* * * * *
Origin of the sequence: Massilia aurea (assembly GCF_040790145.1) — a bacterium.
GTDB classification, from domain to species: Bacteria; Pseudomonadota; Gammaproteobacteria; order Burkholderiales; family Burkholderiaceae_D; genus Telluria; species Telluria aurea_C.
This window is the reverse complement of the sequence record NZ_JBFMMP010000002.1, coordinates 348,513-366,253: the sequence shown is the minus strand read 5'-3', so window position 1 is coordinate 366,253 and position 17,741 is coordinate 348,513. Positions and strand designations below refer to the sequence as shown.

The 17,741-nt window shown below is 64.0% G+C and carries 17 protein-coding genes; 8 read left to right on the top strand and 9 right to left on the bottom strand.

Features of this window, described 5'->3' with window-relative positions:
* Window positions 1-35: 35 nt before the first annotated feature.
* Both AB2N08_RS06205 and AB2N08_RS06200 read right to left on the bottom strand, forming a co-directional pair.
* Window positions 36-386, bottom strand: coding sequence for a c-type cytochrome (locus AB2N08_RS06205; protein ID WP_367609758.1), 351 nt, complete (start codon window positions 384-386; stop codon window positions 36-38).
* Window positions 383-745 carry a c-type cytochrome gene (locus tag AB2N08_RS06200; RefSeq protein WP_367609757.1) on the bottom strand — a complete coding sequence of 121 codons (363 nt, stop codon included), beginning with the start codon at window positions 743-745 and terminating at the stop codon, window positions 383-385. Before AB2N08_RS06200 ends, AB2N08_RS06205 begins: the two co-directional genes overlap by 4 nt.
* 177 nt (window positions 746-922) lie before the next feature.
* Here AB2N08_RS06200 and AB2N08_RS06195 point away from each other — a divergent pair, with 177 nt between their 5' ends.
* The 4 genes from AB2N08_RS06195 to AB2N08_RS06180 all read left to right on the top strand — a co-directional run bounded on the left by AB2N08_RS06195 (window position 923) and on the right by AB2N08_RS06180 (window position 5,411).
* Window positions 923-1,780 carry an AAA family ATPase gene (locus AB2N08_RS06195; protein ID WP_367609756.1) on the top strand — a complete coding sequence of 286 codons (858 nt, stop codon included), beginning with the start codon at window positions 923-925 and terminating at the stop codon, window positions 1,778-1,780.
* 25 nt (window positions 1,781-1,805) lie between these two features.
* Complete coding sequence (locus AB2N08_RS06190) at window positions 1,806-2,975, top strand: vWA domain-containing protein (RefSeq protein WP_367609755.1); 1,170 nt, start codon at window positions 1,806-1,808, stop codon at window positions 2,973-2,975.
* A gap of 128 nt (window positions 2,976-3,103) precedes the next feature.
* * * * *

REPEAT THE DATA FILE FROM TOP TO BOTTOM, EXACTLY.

Origin of the sequence: Massilia aurea (assembly GCF_040790145.1) — a bacterium.
GTDB classification, from domain to species: Bacteria; Pseudomonadota; Gammaproteobacteria; order Burkholderiales; family Burkholderiaceae_D; genus Telluria; species Telluria aurea_C.
This window is the reverse complement of the sequence record NZ_JBFMMP010000002.1, coordinates 348,513-366,253: the sequence shown is the minus strand read 5'-3', so window position 1 is coordinate 366,253 and position 17,741 is coordinate 348,513. Positions and strand designations below refer to the sequence as shown.

The 17,741-nt window shown below is 64.0% G+C and carries 17 protein-coding genes; 8 read left to right on the top strand and 9 right to left on the bottom strand.

Features of this window, described 5'->3' with window-relative positions:
* Window positions 1-35: 35 nt before the first annotated feature.
* Both AB2N08_RS06205 and AB2N08_RS06200 read right to left on the bottom strand, forming a co-directional pair.
* Window positions 36-386, bottom strand: coding sequence for a c-type cytochrome (locus AB2N08_RS06205; protein ID WP_367609758.1), 351 nt, complete (start codon window positions 384-386; stop codon window positions 36-38).
* Window positions 383-745 carry a c-type cytochrome gene (locus tag AB2N08_RS06200; RefSeq protein WP_367609757.1) on the bottom strand — a complete coding sequence of 121 codons (363 nt, stop codon included), beginning with the start codon at window positions 743-745 and terminating at the stop codon, window positions 383-385. Before AB2N08_RS06200 ends, AB2N08_RS06205 begins: the two co-directional genes overlap by 4 nt.
* 177 nt (window positions 746-922) lie before the next feature.
* Here AB2N08_RS06200 and AB2N08_RS06195 point away from each other — a divergent pair, with 177 nt between their 5' ends.
* The 4 genes from AB2N08_RS06195 to AB2N08_RS06180 all read left to right on the top strand — a co-directional run bounded on the left by AB2N08_RS06195 (window position 923) and on the right by AB2N08_RS06180 (window position 5,411).
* Window positions 923-1,780 carry an AAA family ATPase gene (locus AB2N08_RS06195; protein ID WP_367609756.1) on the top strand — a complete coding sequence of 286 codons (858 nt, stop codon included), beginning with the start codon at window positions 923-925 and terminating at the stop codon, window positions 1,778-1,780.
* 25 nt (window positions 1,781-1,805) lie between these two features.
* Complete coding sequence (locus AB2N08_RS06190) at window positions 1,806-2,975, top strand: vWA domain-containing protein (RefSeq protein WP_367609755.1); 1,170 nt, start codon at window positions 1,806-1,808, stop codon at window positions 2,973-2,975.
* A gap of 128 nt (window positions 2,976-3,103) precedes the next feature.